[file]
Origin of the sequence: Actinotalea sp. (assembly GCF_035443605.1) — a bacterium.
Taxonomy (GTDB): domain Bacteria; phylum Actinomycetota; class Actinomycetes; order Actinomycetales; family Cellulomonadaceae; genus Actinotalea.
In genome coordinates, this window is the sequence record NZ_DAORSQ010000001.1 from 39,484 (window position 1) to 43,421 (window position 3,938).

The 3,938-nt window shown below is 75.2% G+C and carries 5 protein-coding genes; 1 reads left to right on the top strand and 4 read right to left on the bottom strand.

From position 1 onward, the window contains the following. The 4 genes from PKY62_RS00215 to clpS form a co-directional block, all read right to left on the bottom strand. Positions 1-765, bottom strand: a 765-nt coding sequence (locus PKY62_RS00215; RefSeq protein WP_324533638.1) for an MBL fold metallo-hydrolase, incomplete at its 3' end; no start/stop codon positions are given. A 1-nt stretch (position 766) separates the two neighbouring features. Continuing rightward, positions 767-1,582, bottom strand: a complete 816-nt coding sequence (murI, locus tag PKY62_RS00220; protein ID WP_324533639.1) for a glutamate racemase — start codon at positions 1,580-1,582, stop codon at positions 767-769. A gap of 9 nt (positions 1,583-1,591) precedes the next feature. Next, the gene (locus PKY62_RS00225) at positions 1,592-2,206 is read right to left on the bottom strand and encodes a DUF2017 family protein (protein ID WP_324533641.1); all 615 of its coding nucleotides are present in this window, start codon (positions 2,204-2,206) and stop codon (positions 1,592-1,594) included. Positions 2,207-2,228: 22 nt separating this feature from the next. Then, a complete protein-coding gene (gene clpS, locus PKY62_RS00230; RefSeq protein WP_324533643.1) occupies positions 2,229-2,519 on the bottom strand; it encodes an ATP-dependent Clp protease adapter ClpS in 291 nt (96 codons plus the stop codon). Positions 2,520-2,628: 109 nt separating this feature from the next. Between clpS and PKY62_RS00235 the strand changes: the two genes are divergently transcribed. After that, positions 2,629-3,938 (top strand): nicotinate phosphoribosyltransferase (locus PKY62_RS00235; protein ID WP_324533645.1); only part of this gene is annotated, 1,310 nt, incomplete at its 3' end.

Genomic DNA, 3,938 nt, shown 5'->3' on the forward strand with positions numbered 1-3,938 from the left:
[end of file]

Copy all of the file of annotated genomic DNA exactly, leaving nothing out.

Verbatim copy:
Origin of the sequence: Actinotalea sp. (assembly GCF_035443605.1) — a bacterium.
Taxonomy (GTDB): domain Bacteria; phylum Actinomycetota; class Actinomycetes; order Actinomycetales; family Cellulomonadaceae; genus Actinotalea.
In genome coordinates, this window is the sequence record NZ_DAORSQ010000001.1 from 39,484 (window position 1) to 43,421 (window position 3,938).

The 3,938-nt window shown below is 75.2% G+C and carries 5 protein-coding genes; 1 reads left to right on the top strand and 4 read right to left on the bottom strand.

From position 1 onward, the window contains the following. The 4 genes from PKY62_RS00215 to clpS form a co-directional block, all read right to left on the bottom strand. Positions 1-765, bottom strand: a 765-nt coding sequence (locus PKY62_RS00215; RefSeq protein WP_324533638.1) for an MBL fold metallo-hydrolase, incomplete at its 3' end; no start/stop codon positions are given. A 1-nt stretch (position 766) separates the two neighbouring features. Continuing rightward, positions 767-1,582, bottom strand: a complete 816-nt coding sequence (murI, locus tag PKY62_RS00220; protein ID WP_324533639.1) for a glutamate racemase — start codon at positions 1,580-1,582, stop codon at positions 767-769. A gap of 9 nt (positions 1,583-1,591) precedes the next feature. Next, the gene (locus PKY62_RS00225) at positions 1,592-2,206 is read right to left on the bottom strand and encodes a DUF2017 family protein (protein ID WP_324533641.1); all 615 of its coding nucleotides are present in this window, start codon (positions 2,204-2,206) and stop codon (positions 1,592-1,594) included. Positions 2,207-2,228: 22 nt separating this feature from the next. Then, a complete protein-coding gene (gene clpS, locus PKY62_RS00230; RefSeq protein WP_324533643.1) occupies positions 2,229-2,519 on the bottom strand; it encodes an ATP-dependent Clp protease adapter ClpS in 291 nt (96 codons plus the stop codon). Positions 2,520-2,628: 109 nt separating this feature from the next. Between clpS and PKY62_RS00235 the strand changes: the two genes are divergently transcribed. After that, positions 2,629-3,938 (top strand): nicotinate phosphoribosyltransferase (locus PKY62_RS00235; protein ID WP_324533645.1); only part of this gene is annotated, 1,310 nt, incomplete at its 3' end.

Genomic DNA, 3,938 nt, shown 5'->3' on the forward strand with positions numbered 1-3,938 from the left: